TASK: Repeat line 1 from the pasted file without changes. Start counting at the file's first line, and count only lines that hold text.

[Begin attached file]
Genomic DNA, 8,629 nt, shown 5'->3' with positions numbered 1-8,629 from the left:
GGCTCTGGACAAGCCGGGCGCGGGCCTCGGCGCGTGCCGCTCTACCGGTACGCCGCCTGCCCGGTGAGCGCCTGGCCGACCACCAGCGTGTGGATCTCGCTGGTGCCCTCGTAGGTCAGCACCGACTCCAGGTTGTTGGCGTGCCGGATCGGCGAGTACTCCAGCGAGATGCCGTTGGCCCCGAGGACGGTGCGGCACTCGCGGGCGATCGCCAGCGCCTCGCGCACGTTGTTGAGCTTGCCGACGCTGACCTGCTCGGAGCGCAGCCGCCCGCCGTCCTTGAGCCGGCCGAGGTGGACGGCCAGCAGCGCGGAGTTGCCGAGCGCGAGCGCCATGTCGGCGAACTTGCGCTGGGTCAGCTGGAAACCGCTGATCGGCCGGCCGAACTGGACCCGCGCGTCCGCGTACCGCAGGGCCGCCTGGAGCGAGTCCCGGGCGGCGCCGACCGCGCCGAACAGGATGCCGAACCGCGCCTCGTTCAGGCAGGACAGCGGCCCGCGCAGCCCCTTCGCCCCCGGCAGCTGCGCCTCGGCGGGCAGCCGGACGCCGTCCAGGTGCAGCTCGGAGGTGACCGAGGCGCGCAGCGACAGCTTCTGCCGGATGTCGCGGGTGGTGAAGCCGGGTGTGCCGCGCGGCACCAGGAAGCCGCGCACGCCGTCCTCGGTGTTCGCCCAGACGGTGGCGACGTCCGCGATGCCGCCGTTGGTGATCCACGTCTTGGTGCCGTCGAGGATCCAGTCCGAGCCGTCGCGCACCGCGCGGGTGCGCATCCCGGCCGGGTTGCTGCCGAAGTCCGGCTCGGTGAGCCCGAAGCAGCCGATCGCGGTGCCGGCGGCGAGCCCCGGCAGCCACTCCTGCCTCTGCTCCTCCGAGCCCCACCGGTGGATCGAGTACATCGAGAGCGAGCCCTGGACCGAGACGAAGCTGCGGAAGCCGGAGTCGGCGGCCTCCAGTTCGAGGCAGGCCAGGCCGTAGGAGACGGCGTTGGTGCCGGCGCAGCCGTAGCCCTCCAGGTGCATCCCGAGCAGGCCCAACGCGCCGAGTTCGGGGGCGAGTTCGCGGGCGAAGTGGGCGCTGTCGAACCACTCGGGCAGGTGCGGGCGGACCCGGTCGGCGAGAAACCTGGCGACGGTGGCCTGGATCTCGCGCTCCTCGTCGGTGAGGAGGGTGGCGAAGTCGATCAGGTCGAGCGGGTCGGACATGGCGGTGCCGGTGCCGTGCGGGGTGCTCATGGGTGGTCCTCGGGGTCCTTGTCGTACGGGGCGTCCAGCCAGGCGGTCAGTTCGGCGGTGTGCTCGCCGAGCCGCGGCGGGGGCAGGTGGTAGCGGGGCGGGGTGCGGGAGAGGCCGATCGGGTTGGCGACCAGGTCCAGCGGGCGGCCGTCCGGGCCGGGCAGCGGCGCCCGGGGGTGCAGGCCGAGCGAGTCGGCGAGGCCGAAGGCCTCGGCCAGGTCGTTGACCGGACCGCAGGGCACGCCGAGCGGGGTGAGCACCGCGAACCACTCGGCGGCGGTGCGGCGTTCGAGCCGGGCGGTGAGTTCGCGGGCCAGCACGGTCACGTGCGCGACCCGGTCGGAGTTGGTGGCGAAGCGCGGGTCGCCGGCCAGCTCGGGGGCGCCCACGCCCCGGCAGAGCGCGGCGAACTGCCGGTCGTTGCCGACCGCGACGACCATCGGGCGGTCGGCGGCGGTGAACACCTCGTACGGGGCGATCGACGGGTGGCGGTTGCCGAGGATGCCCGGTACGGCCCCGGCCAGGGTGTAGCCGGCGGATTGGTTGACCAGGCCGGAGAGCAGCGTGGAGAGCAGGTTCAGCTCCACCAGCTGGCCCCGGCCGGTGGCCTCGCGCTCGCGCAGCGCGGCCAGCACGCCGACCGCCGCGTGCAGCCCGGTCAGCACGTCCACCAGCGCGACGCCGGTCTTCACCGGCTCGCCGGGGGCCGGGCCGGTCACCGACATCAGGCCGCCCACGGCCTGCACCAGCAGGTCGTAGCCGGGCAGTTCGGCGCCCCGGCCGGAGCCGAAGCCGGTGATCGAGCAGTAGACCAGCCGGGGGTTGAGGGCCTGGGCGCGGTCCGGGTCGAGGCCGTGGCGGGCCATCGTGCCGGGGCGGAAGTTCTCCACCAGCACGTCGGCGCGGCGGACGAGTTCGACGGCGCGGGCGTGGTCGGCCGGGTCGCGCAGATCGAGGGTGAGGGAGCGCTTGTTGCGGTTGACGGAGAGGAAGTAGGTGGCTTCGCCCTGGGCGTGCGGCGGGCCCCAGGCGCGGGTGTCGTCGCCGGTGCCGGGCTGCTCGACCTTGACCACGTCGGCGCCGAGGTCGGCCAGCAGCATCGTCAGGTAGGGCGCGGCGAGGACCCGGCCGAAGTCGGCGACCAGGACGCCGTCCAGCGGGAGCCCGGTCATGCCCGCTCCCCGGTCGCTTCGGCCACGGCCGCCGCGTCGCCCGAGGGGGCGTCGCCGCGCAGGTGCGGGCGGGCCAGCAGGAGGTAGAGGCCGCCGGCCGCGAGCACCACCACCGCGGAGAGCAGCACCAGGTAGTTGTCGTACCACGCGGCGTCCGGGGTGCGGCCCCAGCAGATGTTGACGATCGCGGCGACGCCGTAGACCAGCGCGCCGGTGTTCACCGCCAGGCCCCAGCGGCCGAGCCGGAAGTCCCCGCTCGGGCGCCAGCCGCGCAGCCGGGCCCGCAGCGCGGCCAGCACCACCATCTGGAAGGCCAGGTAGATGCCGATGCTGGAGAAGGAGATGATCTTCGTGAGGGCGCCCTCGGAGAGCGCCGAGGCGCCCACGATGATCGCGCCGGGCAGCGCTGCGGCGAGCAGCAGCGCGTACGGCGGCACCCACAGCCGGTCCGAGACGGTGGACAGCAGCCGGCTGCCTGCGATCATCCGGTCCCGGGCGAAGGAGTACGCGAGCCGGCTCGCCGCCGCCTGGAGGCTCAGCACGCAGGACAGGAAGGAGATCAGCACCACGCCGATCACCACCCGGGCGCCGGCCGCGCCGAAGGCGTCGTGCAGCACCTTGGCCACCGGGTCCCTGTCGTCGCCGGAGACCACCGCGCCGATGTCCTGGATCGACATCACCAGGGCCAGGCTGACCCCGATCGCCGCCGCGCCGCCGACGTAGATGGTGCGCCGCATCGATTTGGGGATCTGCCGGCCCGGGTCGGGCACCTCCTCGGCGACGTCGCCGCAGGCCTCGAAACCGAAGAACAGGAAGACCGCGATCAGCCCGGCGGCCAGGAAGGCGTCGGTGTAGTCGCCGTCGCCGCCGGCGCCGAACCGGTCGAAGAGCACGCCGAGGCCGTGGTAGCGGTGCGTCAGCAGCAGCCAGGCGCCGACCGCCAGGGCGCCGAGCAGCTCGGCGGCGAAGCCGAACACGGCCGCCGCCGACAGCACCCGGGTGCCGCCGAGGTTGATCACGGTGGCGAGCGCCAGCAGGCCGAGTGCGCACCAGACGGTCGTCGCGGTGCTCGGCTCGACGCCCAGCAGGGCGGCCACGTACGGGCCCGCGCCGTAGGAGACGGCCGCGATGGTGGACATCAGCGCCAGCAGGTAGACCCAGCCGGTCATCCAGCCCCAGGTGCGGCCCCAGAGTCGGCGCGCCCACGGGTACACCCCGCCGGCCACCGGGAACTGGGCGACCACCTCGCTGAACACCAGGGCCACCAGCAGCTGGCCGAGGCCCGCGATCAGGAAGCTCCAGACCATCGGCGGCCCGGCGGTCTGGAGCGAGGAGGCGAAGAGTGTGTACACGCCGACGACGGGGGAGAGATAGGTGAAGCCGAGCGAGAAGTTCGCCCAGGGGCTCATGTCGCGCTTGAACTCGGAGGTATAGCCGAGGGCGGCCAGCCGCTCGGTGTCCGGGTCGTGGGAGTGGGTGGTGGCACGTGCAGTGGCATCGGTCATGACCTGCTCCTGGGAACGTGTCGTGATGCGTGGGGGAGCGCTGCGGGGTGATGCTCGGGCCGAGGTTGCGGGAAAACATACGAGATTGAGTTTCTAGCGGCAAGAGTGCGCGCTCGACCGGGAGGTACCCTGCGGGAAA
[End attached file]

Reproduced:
Genomic DNA, 8,629 nt, shown 5'->3' with positions numbered 1-8,629 from the left: